Psychiatrist: Kosilek Has No Need for More Electrolysis - NECN

Psychiatrist: Kosilek Has No Need for More Electrolysis



    Psychiatrist: Kosilek has no need for more electrolysis

    Dr. Robert Diener testifies Kosilek’s hair-removal treatments are ‘not medically necessary’ (Published Friday, Jan. 17, 2014)

    (NECN: Greg Wayland) - It began with attorneys for transgender Massachusetts inmate and convicted murderer Michelle Kosilek, formerly Robert Kosilek, arguing for additional state-funded electrolysis to remove their client's unwanted facial hair.       

    This would be prefatory to a full-blown, as-yet-unscheduled, state-funded surgical sex change, ordered this past September by U.S. District Court Judge Mark Wolf, who was hearing the day's motions.      

    But by afternoon, Wolf was threatening Department of Correction officials with contempt for what he suspects is their foot-dragging in making preparations for that surgery. 
    His obvious impatience burst out as DOC lawyers argued for a stay pending an appeal of his ruling.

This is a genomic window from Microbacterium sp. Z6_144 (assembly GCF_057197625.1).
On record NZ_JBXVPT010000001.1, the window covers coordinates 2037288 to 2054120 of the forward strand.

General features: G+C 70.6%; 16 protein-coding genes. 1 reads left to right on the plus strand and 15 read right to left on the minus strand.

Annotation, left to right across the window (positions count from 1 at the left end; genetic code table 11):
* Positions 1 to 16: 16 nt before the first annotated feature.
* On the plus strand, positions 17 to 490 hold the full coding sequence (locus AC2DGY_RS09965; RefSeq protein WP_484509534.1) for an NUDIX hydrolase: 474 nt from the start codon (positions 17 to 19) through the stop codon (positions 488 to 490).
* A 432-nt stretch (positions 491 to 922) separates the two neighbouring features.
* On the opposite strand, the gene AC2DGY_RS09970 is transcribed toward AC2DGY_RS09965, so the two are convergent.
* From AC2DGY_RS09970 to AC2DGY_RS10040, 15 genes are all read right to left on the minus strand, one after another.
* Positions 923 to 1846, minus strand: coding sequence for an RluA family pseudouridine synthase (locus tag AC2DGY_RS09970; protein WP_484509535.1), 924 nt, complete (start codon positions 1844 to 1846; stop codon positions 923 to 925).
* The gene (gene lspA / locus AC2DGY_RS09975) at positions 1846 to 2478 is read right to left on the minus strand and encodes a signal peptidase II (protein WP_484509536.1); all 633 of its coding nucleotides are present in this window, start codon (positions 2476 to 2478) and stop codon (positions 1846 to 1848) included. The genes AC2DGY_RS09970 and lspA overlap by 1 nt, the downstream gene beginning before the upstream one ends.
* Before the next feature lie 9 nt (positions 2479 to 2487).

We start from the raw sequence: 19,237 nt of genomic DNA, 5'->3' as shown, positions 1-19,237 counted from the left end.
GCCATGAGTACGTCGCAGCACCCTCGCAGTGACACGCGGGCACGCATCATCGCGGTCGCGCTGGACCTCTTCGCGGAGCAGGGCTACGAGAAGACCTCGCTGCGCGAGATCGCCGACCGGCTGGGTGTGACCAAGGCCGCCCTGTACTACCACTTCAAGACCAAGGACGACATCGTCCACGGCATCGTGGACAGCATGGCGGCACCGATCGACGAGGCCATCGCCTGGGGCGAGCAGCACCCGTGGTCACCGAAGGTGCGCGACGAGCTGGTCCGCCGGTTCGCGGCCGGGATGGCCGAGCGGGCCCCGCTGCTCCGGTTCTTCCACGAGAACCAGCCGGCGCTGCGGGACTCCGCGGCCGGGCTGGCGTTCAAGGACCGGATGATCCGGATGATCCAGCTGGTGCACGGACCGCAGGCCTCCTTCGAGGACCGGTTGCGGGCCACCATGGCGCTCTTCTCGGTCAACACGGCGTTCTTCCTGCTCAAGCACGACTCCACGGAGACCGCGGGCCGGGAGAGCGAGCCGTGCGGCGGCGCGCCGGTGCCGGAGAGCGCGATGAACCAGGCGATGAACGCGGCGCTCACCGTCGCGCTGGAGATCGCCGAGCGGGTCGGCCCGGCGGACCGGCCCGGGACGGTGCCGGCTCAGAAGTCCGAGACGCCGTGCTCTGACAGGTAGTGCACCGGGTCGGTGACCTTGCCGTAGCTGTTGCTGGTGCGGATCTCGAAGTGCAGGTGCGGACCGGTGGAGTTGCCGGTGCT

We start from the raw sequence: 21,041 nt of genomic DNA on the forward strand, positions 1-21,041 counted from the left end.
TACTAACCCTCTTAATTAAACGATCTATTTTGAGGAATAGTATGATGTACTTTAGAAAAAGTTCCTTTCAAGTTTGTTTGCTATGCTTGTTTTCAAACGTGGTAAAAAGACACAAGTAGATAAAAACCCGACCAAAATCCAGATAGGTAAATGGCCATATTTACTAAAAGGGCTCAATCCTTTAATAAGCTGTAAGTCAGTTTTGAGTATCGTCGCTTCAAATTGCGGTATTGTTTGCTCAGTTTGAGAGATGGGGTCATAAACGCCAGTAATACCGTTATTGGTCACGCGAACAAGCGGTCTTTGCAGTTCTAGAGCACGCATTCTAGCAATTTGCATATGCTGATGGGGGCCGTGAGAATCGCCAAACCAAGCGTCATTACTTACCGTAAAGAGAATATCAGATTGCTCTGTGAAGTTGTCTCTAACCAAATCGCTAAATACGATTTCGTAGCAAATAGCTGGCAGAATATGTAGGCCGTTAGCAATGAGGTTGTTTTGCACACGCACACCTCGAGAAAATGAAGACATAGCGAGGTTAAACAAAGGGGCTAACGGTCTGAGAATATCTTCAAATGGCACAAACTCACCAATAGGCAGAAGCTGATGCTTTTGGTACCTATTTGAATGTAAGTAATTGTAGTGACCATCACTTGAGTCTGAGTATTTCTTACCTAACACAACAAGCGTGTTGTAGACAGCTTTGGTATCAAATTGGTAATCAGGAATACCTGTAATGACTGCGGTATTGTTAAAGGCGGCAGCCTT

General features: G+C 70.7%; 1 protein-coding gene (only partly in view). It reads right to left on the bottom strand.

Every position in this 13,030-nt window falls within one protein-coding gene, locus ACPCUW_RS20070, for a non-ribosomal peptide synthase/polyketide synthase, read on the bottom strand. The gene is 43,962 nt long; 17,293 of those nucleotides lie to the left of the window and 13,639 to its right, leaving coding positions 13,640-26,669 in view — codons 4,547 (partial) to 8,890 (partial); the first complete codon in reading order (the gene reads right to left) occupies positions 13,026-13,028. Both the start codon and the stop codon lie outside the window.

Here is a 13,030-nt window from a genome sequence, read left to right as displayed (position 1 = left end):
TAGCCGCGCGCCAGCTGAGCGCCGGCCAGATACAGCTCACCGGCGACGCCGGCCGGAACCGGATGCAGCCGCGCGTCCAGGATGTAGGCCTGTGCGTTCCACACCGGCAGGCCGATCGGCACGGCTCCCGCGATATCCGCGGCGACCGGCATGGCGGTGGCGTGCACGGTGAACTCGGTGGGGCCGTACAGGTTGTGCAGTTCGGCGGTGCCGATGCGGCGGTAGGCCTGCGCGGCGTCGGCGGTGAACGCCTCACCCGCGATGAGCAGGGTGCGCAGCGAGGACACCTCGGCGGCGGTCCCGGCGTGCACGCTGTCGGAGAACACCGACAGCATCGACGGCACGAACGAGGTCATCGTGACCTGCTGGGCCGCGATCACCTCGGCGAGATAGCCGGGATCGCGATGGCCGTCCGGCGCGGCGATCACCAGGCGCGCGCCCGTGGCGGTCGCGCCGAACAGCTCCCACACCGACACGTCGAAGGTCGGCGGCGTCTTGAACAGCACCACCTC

"I know I've ordered something that's unpopular and misunderstood," Wolf told DOC attorneys. “But unless the order is reversed, it has to be obeyed.         

    During an appeal, he called for monthly DOC progress reports.            

    Kosilek's attorneys were also requesting that all court references to Kosilek, even prior to his operation, be in the female pronoun.              

    But, using the male pronoun, Wolf said more than once that his ruling was based on his belief that Kosilek was seriously mentally ill, and had the anguished belief that  "he" was a female trapped in a male body.            

    Meanwhile, DOC Chief of Psychiatry Dr. Robert Diener, pressed by Kosilek attorney Fran Cohen, said he deemed the convicted wife-murderer's request for more than his six electrolysis sessions as medically unnecessary,  believing topical hair remover and shaving were adequate.

    Wolf said he would likely grant the DOC request for a stay of his order, would likely deny the request for additional electrolysis and was considering Kosilek's request that the state pick up the $800,000 tab for his court-appointed attorney, saying both sides had performed very well during an "incredibly difficult case."